Dr. Charles Snelling
After capturing the Canadian Junior Men’s Championships in 1952, Dr. Snelling, a native of Toronto, went on to win five consecutive Senior Men’s national titles from 1954-1958. He also competed in his first Winter Olympic Games in 1956 and won the bronze medal at the World Championships in 1957.
Following his victory at the Canadian Championships in 1958, Dr. Snelling decided to pursue a career in medicine and retired from competitive skating to attend the University of Toronto. Following his graduation from medical school in 1962, Dr. Snelling’s competitive fire was rekindled. He retuned to competitive skating and won his sixth national title in 1964.
Dr. Snelling’s victory at the 1964 Canadian Championships earned him a spot on the 1964 Olympic team, sending him to the second Olympic Games of his career.
Dr. Snelling enjoyed one of the longest skating careers in this country, spanning seventeen years from 1950 to 1967.
Dr. Snelling has gone on to a successful career as a surgeon. He is also a medical professor at the University of British Columbia.
A former national bronze medallist, three-time junior silver medallist and an international competitor in men’s figure skating, Louis represented Canada at the 1960 World Figure Skating Championships in Vancouver, BC. Following his eleventh place finish there, he retired from competitive skating to pursue his passion through coaching.
At the young age of 19, he used the knowledge he had gained as a competitor, combined it with his natural coaching talent and embarked on a highly successful 30-year coaching career. Several Canadian and World Champions are among the skaters Louis coached, including Kay Thomson and the pair team of Candy Jones and Donald Fraser. Expanding beyond Canadian borders, the American pair team of Jill Watson and Peter Oppegard won the US National title under his guidance. His career highlight as a pair coach came in 1984, when he watched five-time Canadian Pair Champions Barb Underhill and Paul Martini win the World Championship title in front of an ecstatic Ottawa crowd.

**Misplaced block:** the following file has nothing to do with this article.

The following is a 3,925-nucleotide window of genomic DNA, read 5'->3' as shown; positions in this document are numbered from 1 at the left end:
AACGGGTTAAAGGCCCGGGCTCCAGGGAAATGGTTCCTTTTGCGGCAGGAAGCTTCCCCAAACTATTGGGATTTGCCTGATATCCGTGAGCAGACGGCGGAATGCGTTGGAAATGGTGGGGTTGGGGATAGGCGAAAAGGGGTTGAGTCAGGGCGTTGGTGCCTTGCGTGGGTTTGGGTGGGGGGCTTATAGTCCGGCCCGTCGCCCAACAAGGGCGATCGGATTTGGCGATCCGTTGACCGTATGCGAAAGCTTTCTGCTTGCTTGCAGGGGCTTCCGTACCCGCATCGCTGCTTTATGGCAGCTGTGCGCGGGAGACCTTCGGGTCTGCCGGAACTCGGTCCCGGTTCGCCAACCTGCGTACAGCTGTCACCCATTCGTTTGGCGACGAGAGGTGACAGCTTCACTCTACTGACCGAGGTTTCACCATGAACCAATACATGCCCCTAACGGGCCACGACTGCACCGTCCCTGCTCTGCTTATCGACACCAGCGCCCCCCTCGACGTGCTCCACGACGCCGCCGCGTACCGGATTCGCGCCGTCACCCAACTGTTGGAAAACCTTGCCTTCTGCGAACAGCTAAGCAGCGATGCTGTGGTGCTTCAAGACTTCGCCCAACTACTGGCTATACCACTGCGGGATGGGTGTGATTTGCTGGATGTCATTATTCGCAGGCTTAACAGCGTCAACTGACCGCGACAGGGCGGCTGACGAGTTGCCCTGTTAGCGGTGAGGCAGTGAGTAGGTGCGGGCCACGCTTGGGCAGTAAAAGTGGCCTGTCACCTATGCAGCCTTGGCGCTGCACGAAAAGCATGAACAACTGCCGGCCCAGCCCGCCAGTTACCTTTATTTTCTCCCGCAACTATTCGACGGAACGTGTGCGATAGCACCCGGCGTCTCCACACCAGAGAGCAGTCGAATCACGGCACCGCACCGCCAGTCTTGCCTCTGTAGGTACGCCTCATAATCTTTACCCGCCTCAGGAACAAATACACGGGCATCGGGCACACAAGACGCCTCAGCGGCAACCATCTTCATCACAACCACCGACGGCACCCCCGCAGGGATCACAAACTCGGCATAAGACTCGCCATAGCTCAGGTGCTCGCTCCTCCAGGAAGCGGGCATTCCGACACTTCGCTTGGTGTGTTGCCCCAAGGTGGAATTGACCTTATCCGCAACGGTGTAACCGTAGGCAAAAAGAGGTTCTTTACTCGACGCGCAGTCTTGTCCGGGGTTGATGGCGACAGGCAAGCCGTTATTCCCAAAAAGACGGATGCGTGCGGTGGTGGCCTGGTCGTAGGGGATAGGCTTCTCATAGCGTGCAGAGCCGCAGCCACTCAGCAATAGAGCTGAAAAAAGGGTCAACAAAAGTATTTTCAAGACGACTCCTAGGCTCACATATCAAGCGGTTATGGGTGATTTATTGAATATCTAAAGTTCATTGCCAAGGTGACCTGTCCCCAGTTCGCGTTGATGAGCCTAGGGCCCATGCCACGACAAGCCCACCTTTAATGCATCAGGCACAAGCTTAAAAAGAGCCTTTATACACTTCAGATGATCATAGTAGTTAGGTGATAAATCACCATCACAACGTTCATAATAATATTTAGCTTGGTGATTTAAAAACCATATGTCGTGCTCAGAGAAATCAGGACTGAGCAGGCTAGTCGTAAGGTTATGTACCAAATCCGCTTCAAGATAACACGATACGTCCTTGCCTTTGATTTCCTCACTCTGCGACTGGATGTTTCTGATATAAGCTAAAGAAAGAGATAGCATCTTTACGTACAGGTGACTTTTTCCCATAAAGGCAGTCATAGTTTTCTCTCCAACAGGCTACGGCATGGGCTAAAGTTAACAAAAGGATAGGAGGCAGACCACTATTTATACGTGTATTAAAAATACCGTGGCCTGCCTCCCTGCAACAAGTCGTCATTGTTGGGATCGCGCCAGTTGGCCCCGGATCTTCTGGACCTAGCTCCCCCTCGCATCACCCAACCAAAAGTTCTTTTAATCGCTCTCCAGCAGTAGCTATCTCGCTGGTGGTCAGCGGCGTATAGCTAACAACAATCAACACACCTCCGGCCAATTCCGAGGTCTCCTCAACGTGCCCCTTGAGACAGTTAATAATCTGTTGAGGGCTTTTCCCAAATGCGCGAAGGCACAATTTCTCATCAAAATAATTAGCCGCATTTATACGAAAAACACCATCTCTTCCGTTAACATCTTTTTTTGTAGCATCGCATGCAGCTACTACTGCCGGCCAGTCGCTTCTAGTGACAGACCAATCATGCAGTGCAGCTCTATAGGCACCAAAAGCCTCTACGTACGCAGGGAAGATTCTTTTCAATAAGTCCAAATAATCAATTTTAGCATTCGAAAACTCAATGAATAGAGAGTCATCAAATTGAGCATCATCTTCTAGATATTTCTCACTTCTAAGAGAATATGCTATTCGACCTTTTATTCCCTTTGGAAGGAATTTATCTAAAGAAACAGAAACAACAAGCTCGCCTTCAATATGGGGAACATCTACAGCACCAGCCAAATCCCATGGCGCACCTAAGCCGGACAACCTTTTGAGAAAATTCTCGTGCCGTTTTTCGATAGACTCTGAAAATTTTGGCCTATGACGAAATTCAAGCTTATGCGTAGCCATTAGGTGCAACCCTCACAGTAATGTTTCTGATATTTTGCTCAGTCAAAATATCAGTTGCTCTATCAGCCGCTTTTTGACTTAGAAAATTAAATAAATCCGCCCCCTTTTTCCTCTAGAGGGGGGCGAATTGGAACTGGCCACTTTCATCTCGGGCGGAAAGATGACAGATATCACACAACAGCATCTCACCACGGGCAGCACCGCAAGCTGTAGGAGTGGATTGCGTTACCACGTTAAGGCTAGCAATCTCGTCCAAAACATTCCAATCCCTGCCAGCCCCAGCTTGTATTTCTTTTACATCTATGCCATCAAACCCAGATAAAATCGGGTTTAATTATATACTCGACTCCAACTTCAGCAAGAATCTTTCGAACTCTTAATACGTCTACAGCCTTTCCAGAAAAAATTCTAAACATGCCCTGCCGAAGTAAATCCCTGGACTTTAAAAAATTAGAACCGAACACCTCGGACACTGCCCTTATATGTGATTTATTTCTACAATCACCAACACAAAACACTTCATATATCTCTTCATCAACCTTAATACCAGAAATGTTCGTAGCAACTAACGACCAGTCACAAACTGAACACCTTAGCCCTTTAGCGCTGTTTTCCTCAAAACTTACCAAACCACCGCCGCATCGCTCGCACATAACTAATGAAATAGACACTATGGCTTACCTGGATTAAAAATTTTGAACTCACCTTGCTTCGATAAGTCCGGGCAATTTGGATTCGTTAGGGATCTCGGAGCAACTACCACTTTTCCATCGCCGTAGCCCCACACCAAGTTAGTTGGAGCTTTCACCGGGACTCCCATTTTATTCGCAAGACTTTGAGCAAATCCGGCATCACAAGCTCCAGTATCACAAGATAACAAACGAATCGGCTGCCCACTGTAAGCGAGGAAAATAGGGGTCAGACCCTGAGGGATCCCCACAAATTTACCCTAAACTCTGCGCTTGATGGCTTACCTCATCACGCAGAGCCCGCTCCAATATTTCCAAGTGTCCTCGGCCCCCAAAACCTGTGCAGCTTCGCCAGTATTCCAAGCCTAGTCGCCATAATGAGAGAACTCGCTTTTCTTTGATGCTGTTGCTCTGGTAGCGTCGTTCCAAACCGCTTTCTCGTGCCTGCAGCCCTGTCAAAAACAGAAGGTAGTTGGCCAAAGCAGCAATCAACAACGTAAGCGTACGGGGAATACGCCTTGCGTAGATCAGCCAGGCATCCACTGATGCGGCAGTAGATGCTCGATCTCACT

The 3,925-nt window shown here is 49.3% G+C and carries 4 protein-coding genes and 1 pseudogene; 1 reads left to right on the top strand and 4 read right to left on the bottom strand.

During the late 1980s, Louis increased his volunteer involvement as an administrator within Canadian figure skating, serving as Chair of the Canadian Figure Skating Association’s Technical Committee, Chair of the Skate Canada – Central Ontario Coaching Committee and as a course coordinator for the National Coaching Certification Program.
Louis wasn’t finished with coaching quite yet. After agreeing to coach Karen Preston, a young man from Edmonton, named Kurt Browning, also asked Louis to be his coach. In addition, Louis also began to coach Josée Chouinard, adding to the impressive list of Canadian Champions who worked with him.
Under Louis’ tutelage, Kurt won his fourth Canadian title, as well as his fourth World Championship title in 1993. As a result of this outstanding year in 1993, Louis received the Coaching Association of Canada’s 1993 Wittnauer Coaching Excellence Award and the 1994 Skate Canada Coach of the Year Award.
In the late 1990s Louis moved into the next phase of his skating career. In 1996 he became Skate Canada’s Director of Skating Development, a role that he still holds today. In this role, Louis coordinates the development, implementation and monitoring of athlete development across the country. He continues in this role with the same passion, joy and enthusiasm for the sport of figure skating as when he took his first steps on the ice.